It is a legal requirement for landlords to have all gas appliances in rented properties checked annually, and a copy of the gas safety certificate given to tenants. This is because carbon monoxide, which you cannot see, taste or smell, may accumulate in the property from unsafe appliances, and this can kill. If you have requested a copy of the certificate from your landlord and it has still not been provided to you, you can report your landlord to the Health and Safety Executive.
A landlord has a responsibility to ensure that any electrical appliances supplied with the accommodation are safe. This includes heaters, cookers, kettles, and any other electrical goods. If you are concerned that an electrical appliance is not safe and your landlord is unwilling to check it, you can contact Cardiff Trading Standards Consumer Advice Centre on 02920 87 2059, or e-mail.
Trading standards departments have a duty to enforce legislation which covers the safety of electrical appliances supplied with accommodation.
Any furniture provided by a landlord must be fire resistant. All new and secondhand upholstered furniture sold after September 1, 1990 should meet the fire safety regulations, and carry a label as proof. If a piece of furniture does not carry a label saying that it meets the regulations, it is likely that the item does not and you should ask your landlord for it to be replaced.
There are no minimum standards for what should be provided in furnished rented accommodation, but you should have:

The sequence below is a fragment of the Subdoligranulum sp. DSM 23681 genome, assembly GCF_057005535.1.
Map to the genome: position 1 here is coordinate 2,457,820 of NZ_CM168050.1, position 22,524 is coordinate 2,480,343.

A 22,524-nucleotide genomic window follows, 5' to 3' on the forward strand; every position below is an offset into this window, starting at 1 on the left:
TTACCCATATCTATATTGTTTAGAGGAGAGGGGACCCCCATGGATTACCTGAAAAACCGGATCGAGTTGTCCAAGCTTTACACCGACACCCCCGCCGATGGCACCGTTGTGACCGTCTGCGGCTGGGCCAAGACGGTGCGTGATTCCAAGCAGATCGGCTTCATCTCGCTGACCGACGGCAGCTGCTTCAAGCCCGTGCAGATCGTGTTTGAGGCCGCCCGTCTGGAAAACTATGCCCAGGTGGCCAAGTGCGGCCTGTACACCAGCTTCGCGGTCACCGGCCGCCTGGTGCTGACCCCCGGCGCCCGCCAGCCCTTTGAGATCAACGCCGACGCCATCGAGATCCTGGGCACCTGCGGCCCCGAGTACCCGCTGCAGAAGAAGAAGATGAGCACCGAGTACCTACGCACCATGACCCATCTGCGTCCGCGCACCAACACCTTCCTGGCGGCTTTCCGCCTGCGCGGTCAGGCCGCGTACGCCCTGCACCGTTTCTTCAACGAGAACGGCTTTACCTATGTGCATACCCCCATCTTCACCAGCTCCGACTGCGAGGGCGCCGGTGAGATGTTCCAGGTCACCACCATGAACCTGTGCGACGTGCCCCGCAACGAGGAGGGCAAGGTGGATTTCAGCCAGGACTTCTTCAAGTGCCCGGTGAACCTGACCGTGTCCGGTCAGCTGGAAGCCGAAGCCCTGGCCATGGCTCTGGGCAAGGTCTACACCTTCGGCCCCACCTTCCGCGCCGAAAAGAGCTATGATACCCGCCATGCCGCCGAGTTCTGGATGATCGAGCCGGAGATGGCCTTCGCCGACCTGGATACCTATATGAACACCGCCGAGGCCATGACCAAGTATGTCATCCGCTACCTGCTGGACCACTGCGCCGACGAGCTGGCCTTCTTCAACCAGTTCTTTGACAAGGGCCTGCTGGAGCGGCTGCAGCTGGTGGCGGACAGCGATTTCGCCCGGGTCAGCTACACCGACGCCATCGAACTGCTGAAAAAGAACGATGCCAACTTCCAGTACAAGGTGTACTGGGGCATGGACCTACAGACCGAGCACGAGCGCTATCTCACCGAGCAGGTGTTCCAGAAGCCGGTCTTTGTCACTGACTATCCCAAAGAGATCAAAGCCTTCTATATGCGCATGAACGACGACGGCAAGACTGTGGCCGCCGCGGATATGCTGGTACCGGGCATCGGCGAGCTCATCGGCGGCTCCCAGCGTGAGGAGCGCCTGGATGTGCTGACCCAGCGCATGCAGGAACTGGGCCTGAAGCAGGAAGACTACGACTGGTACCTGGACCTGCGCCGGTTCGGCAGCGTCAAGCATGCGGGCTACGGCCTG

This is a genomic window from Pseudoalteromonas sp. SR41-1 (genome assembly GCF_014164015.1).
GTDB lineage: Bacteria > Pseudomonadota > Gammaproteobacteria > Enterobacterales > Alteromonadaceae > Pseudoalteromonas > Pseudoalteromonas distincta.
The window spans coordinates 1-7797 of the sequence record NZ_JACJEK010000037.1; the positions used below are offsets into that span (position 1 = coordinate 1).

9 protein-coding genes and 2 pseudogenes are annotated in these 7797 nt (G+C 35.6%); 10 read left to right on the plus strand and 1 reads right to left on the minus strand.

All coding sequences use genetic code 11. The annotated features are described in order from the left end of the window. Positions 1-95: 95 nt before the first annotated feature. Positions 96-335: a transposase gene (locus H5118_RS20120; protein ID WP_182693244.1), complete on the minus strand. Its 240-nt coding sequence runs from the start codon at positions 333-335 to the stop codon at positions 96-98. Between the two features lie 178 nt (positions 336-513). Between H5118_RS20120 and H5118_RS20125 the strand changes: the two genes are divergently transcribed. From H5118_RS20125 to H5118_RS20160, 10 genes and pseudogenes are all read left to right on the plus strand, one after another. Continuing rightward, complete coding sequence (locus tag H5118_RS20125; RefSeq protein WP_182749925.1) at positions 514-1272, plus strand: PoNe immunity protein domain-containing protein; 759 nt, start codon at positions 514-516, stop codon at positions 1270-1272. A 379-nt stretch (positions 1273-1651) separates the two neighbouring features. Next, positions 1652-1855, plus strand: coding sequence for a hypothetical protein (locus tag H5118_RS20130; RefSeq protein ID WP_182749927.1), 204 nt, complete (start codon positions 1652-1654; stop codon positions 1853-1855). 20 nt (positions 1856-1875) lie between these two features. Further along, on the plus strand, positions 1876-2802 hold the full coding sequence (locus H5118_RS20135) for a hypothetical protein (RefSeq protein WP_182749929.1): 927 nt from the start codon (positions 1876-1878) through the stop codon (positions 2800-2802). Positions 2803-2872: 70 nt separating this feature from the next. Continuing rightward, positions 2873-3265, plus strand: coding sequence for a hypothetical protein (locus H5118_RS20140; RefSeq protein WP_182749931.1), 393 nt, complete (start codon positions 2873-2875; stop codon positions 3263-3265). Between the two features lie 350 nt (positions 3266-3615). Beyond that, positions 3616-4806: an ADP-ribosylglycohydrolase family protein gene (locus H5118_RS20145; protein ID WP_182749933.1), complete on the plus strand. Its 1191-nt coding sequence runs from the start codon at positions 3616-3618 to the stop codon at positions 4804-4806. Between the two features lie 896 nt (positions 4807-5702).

Table and chairs
Sofas and/or armchairs
Storage for clothes in each bedroom
Heating systems or appliances
Curtains and floor coverings
Other items, such as desks, are often provided but unless agreed when the contract was signed, the landlord can refuse to provide extra items.
The design, construction and condition of any residential property should limit the chances of carelessness causing a fire, by limiting the spread of a fire and providing a safe and ready means of escape. All rented properties should have fire alarms, smoke detectors, a fire extinguisher and fire blanket. Larger properties are required to comply with additional standards. See also www.firekills.direct.gov.uk for advice on preventing fires.
Ideally a house should have mortice locks on front and rear doors, but landlords are not obliged to provide them. Window locks on the ground floor and other accessible windows are a deterrent to burglars. Always make sure doors are locked and windows are shut when you go out, and do not leave valuables such as laptop computers in view. Most burglaries occur in properties where access is easily obtained through open windows or unlocked doors.